Junior Magazine is a new photography publication spearheaded by Ellius Grace and George Voronov. Junior’s main aim is to give a platform to young photographers in Ireland and to establish a community around them.
The theme of the first issue is appropriately ‘Youth’ and the various ways that term can be approached in 2016.
We caught up with George and Ellius to look deeper into their reasoning behind starting Junior, why they chose The Library Project to launch it and how they decided on the photographers they would feature.
Click here to view their Kickstarter and get the magazine off the ground.
Thanks for coming to meet me today. From what snippets I’ve seen, the magazine looks like an interesting take on adolescence and beyond. To begin I suppose, why did you start Junior Magazine and what was the ethos behind this?
Ellius: I guess it was George’s idea first. He felt that there didn’t seem to be enough of a community for young documentary photographers. So it kind of went from there. We decided we wanted to make this kind of new community and bring people together with the publication, to showcase these artists who do all of this work for themselves and generally don’t get any sort of spotlight or any sort of pedestal.
George: Yeah I think at the moment there seems to be a big thing about young people doing things like starting publications or running club nights or just kind of ‘doing things’ with other young people, but then at the same time there’s kind of like this lack of a community for younger photographers.
It’s kind of like isolated people are doing their own thing in that area.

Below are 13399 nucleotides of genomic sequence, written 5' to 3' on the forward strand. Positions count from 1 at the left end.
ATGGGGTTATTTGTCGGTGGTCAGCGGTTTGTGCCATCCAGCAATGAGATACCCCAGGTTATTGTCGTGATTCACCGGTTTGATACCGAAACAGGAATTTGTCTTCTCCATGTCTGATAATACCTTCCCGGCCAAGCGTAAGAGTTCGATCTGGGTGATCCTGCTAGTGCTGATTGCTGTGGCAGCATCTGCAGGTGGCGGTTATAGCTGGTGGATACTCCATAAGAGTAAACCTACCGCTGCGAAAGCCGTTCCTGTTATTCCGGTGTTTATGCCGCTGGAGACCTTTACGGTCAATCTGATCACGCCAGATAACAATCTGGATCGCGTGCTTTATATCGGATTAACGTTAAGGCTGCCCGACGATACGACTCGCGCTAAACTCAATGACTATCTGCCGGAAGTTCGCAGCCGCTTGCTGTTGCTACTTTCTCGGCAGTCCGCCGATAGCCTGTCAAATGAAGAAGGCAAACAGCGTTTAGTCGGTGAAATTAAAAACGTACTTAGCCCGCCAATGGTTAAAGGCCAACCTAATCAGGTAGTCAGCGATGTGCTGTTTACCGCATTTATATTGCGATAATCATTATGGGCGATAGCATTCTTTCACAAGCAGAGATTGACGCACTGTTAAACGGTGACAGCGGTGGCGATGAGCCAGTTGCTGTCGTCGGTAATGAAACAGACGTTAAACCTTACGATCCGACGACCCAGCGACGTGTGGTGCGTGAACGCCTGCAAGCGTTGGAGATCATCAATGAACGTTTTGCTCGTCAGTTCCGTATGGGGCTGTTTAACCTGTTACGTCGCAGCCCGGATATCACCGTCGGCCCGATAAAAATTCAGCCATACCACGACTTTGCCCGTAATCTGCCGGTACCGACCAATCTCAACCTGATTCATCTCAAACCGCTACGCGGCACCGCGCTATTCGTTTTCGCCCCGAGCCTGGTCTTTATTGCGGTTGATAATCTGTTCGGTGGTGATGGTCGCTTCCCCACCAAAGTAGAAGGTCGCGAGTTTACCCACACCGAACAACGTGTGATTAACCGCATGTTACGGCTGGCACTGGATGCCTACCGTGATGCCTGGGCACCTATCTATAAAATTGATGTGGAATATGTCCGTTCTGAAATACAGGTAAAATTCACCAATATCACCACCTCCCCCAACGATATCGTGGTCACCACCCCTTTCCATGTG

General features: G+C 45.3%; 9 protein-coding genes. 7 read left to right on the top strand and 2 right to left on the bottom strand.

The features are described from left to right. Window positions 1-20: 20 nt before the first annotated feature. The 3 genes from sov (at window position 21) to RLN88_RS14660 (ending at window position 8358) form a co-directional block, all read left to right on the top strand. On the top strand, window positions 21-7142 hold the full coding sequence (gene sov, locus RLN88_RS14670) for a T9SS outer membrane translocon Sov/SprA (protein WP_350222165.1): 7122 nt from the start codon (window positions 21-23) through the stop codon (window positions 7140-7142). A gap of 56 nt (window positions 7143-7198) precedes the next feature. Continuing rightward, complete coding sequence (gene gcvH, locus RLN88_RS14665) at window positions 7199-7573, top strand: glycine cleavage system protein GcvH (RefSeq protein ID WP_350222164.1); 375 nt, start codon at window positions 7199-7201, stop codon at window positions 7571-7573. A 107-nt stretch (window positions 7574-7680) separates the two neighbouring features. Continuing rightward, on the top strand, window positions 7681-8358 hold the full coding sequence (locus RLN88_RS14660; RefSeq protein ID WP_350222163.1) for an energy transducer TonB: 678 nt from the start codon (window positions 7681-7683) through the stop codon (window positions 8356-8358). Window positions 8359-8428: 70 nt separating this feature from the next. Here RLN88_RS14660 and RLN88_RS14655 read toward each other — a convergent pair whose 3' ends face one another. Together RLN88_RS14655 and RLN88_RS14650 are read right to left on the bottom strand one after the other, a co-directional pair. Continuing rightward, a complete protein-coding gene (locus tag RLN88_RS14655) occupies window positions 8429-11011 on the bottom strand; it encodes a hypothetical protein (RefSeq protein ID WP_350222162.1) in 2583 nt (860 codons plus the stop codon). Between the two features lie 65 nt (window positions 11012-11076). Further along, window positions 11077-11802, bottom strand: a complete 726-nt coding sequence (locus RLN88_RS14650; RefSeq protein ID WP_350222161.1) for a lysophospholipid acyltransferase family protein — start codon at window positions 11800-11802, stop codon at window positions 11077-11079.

So the theme of the publication, the common thread, is community.
George: One of the first things that we said was that we definitely don’t want the magazine to be like “Alright guys, throw in your 10 best photographs and we’ll take it from there”. We want it to have a big project focus, telling some sort of story. It will be cohesive but also have a mix of different styles and different ways of telling stories. The actual theme for the first issue is youth.
I saw the photo of bonfires in Dublin 8 and an interesting one of a man with tattoos on his back.
Ellius: That second one is Mark McGuinness. He’s living in Copenhagen right now, basically every time he comes back he’s been doing this long drawn out project about transition into adulthood. I think it’s good that, for this issue anyway, all the photographers doing the projects are taking an Irish approach, or at least a theme with an Irish thread.
Is there any influences or any sort of Irish publications that you both draw inspiration from?
George: Honestly, we didn’t follow a template. It’s not to say that there isn’t stuff that’s worth while though. We just wanted to do it kind of on its own merit.
I am a total nerd for photobooks and photo magazines though. There is an amazing french magazine called ‘Selector’ and what they do is slightly different because they have each issue of the magazine dedicated to one photographer. It’s a really high quality magazine. It’s the closest a magazine gets to a coffee table book basically.
What I really like about it is that it kind of introduces you to the artist. It shows you the work and gives you this understanding on why they’re so good. I guess something like that is what we try to incorporate into Junior.
You mentioned there that Selector explains the background of the photographer. Is there going to be editorial as well or will it be more of a photobook?
Ellius: I think it’s probably closer to a photobook. The way we have it set out is that the first couple of pages will be an introduction but we’re saying that there’s no features just the work. So each artist has a spread to show off a preview or a section of a project, it has to be an unpublished project or an unfinished one and then in between each sections there is just a text with the photographers explanation of the project.
If the photographs aid some sort of theme or words or a different experience then it’s valid, but because the photographs are our content means we have to try and do justice to them.
George: It kind of locks you into a way of doing things, because we’ve decided that it’s going to be a pure visual thing and then you’re like, “Ok fuck that means we have to get really good quality paper and it has to be printed really, really well!” It kind of bit us on the ass in another way because, well, we can’t really fucking have ads now can we (Laughs)!